I spent the weekend off the grid and of course, we ran the knife edge of nuclear war. Having lived for a time on Oahu, I have a hard time believing it was an ‘accident’, especially considering the process by which EAS is actually activated. The other side of that coin is also that I’ve lived on Oahu, and the local government is every bit as competent as they appear in this SNAFU. It is what it is- but it ran dangerously close to sparking a possible nuclear war. My assessment is not far from the one contained here, with the most interesting information contained in the comments:
This whole thing stinks.
I don’t know how the infrastructure in Maui and Oahu held up, but when the 8:07 alert went out, the Big Island effectively lost internet and phones (cell and landline both). My family there couldn’t contact anyone, not even locally, after getting the alert. So those (eventual) cancellation notices via twitter and FB were useless. Not until the text went out again did they know it was a false alarm.
I just thought to ask (via social media) if the warning sirens went off, haven’t heard back yet.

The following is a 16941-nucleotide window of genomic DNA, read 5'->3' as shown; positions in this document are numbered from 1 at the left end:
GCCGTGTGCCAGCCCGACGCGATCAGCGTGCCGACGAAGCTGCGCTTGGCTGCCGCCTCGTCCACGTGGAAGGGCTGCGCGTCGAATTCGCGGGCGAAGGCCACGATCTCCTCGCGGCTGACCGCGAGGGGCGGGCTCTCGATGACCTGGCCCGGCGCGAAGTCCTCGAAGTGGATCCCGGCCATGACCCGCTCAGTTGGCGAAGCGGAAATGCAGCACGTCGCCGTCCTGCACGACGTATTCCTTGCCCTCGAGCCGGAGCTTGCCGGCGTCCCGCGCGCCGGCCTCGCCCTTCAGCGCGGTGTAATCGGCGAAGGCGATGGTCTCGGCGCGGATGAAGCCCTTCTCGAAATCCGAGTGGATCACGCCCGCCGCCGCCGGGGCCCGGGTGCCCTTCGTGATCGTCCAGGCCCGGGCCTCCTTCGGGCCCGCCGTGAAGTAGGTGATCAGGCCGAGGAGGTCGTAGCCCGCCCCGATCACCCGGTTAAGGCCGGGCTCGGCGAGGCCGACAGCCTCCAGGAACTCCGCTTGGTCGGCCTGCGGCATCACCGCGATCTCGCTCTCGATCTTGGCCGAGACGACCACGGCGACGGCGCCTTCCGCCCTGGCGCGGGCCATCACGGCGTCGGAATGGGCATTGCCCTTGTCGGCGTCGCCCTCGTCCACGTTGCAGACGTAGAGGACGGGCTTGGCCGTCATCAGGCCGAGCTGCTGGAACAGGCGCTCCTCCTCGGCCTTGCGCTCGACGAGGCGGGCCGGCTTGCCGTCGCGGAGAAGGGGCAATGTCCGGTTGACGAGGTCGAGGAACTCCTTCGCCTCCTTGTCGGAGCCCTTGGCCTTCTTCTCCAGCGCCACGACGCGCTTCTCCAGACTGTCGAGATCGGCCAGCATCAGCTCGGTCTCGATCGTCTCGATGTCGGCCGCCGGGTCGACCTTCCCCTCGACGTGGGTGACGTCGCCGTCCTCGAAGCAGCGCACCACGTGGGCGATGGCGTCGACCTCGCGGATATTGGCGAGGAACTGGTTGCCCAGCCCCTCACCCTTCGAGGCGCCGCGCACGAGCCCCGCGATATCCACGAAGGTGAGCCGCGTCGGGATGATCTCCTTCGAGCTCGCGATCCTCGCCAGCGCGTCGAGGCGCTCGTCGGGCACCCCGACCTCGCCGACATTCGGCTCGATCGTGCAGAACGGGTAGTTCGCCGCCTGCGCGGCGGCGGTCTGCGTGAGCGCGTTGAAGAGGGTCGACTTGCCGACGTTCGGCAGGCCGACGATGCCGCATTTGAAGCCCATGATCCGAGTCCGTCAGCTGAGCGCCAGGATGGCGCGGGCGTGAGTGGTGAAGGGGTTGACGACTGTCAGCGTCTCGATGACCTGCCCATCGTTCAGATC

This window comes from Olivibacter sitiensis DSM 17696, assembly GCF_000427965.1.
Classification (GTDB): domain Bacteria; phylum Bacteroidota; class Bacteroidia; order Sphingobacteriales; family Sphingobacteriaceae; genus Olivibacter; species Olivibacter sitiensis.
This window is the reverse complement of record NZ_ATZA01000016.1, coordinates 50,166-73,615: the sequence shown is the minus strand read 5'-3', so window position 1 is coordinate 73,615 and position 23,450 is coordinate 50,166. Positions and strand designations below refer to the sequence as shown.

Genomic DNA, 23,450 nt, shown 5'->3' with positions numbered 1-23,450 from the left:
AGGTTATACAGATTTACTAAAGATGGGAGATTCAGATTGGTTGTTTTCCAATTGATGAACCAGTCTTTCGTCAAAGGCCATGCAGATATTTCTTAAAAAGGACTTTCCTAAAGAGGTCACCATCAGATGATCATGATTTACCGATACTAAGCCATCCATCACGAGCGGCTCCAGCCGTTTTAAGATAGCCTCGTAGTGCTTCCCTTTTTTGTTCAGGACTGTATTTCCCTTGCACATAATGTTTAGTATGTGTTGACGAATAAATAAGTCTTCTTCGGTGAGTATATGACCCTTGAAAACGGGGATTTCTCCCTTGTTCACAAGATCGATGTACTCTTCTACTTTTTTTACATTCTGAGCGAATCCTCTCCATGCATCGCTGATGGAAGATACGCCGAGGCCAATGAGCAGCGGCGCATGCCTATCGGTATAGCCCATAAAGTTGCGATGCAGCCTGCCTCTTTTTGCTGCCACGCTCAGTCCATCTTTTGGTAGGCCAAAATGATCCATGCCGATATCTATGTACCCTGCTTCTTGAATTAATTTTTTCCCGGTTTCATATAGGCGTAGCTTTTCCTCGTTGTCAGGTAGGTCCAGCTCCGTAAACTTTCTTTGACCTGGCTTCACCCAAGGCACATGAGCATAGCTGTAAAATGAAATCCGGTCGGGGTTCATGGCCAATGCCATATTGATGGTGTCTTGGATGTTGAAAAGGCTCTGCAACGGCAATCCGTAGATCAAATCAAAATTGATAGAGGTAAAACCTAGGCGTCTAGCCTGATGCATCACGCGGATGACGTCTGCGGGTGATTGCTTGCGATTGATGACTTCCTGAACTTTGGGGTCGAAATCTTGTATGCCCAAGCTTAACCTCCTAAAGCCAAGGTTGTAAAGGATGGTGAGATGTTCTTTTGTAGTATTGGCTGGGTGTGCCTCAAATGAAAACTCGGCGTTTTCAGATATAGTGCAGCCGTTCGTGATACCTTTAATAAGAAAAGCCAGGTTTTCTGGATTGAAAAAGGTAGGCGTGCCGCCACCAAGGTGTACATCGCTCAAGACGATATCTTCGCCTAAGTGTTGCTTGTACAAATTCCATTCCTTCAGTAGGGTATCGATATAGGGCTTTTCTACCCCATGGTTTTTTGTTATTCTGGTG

No way to check if the local shelter was even open (shy of driving there) or anything else.
So they just buttoned up the house, and hunkered down. Mom’s closest neighbors, a nice Marshallese extended family (about 20 people in 800 square feet of house – with limited English) sent a boy about 12 as a runner to ask what they should do. Mom told them “gather everyone in the house like for a hurricane, and pray. If it’s real, we’ll know soon. Then you come back and we make plans”.
And that story right there folks, one that I’ve read a hundred times in a hundred scenarios, is why having a communications alternative matters. It’s why knowing how to build improvised antennas and network with those close by means you control matters. And its why constant training matters. Getting a radio means you just have stuff. Testing for a amateur radio license just means you memorized some data. Both equate marginal success. Getting in the field and getting quality training, however, is a big step in the right direction.
Being a self-starter and networking with others who are the same is the answer to bureaucratic incompetence.